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John Smeaton, SPUC
"Government policy is simply against the law"
 real 56k

Amanda Callaghan, British Pregnancy Advisory Service
"It is very irresponsible for SPUC to say the morning-after pill causes abortion"
 real 28k

Wednesday, 2 May, 2001, 11:12 GMT 12:12 UK
'Morning-after pill' challenge succeeds
Over-16s can get emergency contraception over-the-counter
An anti-abortion group has been given leave for a full legal challenge of chemist sales of emergency contraception.

The High Court decided on Wednesday to allow the Society for the Protection of the Unborn Child to bring a judicial review of the decision to make the medication more easily available to over-16-year-olds.

Previously it was only available on prescription from a doctor.

The High Court decision does not mean a reversal of the current policy - but simply allows the case to be heard in full.

The Society for the Protection of the Unborn Child (SPUC) claims that the "morning-after pill", which can be taken up to 72 hours after intercourse, is in fact a method of early abortion, and, as such, should be subject to abortion legislation.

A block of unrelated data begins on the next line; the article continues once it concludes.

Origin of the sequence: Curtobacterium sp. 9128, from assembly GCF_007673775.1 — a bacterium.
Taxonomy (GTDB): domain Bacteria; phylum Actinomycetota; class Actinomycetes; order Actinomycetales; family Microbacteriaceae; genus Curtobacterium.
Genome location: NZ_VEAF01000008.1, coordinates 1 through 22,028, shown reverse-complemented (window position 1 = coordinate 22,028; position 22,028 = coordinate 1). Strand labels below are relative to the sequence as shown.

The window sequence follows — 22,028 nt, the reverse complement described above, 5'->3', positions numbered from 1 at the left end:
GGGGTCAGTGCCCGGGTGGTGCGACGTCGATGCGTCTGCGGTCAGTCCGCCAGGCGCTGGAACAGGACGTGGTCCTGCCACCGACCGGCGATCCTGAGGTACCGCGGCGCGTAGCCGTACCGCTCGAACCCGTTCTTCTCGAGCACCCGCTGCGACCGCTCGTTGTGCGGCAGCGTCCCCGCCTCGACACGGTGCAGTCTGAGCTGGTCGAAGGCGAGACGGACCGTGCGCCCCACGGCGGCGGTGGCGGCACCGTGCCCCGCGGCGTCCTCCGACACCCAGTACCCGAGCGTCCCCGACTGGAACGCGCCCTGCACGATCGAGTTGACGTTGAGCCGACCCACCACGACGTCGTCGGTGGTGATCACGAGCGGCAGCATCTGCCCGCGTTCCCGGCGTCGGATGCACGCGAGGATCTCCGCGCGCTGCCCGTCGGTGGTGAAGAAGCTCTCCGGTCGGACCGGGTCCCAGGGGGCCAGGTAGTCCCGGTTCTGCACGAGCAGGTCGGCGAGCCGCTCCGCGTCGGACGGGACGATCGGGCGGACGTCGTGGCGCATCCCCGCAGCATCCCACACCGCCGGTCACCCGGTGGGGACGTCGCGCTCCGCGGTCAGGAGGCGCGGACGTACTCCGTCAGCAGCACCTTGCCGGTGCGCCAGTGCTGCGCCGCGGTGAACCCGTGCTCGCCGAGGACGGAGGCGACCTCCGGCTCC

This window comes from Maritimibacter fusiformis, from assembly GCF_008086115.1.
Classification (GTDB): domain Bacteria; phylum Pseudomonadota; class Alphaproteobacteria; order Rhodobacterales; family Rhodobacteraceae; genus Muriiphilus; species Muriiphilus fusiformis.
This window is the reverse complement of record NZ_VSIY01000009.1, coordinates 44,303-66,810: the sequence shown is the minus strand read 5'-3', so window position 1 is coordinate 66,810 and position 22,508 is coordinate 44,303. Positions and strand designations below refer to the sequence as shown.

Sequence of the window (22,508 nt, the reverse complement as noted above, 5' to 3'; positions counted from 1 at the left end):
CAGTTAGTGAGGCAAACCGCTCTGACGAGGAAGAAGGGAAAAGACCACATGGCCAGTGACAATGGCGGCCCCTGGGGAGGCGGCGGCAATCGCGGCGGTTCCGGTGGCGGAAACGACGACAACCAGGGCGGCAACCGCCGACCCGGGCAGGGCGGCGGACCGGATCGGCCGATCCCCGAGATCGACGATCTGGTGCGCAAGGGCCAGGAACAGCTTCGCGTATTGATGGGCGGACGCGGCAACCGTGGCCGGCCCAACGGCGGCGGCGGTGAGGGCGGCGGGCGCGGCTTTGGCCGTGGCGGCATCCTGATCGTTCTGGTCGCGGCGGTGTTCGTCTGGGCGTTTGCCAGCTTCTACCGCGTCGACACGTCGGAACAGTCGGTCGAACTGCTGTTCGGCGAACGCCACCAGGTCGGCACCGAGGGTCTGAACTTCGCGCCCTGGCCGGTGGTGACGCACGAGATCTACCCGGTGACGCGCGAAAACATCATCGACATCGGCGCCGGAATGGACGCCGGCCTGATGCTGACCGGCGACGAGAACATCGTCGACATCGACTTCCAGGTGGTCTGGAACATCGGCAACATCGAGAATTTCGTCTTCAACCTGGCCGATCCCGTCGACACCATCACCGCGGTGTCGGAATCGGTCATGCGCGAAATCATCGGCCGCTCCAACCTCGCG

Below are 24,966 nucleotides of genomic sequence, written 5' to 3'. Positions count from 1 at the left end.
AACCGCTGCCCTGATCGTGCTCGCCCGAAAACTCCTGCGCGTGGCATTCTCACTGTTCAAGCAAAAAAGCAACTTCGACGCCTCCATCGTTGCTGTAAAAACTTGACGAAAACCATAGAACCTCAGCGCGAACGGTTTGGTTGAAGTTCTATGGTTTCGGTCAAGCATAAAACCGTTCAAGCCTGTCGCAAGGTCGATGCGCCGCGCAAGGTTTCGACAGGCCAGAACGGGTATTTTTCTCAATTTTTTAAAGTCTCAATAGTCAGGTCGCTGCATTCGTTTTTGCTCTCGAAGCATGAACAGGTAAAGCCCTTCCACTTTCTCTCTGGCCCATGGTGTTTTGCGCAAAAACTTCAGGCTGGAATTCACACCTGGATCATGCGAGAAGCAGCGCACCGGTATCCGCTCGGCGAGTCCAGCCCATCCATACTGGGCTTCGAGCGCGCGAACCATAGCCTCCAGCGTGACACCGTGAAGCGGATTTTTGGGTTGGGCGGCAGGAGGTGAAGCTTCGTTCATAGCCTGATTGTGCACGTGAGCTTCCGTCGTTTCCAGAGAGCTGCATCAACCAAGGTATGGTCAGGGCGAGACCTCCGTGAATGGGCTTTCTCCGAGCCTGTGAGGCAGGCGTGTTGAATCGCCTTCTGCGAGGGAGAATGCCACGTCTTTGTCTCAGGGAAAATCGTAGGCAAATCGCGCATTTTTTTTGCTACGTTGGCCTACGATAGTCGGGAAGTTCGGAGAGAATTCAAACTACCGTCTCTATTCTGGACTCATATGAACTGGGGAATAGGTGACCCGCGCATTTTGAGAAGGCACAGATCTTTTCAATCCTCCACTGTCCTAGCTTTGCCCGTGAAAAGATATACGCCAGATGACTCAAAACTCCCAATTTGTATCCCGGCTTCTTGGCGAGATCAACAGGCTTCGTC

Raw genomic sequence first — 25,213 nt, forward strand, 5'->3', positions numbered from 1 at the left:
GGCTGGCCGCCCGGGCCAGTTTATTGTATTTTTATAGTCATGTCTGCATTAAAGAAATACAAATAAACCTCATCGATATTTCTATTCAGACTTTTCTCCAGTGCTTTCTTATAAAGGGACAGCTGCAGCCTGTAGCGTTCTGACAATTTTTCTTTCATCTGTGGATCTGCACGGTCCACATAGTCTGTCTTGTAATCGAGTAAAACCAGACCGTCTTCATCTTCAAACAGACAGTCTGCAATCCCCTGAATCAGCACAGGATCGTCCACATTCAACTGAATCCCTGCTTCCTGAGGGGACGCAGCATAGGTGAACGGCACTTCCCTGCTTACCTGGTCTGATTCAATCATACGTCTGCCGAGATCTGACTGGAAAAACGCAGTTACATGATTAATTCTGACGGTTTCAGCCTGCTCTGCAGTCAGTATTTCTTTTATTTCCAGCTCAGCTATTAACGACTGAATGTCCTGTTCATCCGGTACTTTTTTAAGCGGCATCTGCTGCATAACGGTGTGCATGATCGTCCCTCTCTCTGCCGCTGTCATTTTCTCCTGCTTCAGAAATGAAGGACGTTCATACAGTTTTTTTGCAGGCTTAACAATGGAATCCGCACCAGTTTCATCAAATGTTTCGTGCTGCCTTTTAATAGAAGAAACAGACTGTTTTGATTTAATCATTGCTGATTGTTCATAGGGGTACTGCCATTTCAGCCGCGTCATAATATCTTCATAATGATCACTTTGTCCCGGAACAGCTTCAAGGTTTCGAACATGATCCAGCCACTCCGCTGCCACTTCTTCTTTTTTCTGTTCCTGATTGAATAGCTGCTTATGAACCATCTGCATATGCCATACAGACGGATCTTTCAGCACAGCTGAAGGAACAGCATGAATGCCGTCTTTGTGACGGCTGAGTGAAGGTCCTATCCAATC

Pharmacists who supply the Levonelle-2 pills, says SPUC, could be committing a criminal offence.

No-one knows the impact of this drug on women

John Smeaton, SPUC

John Smeaton, SPUC's national director, said he was "absolutely delighted" with the decision.

He said: "This is a major public policy issue affecting the health of women in this country and in particular young women - which coincidentally is a case of the government seeking to circumvent the Abortion Act.

"Here we have pharmacists having the burden imposed on them of providing abortion by the morning-after pill in a totally unsupervised way, and no-one knows the impact of this drug on women."

It seems to be just an attack on women's health, and most misguided

Family Planning Association spokesman
The 1861 Offences Against the Person Act prohibits the supply of any "poison or other noxious thing" with intent to cause miscarriage.

An attempt has already been made in the House of Lords to prevent the medication being sold over-the-counter.

Conservative Baroness Young had argued that pharmacists were too busy to offer enough medical advice to women buying the pill.

She said she was also concerned that under-16s were buying the pill.

However, this attempt was defeated by peers.

A spokesman for the Family Planning Association said that she found the legal challenge "extraordinary", particularly as the Attorney General had, in the 1980s, already ruled that emergency contraception did not constitute a form of abortion.

She added: "The Family Planning Association wholeheartedly supports its use.

"It seems to be just an attack on women's health, and most misguided."

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29 Nov 99 | Medical notes
Emergency contraception
26 Jan 01 | Health
Superdrug's internet pill U-turn
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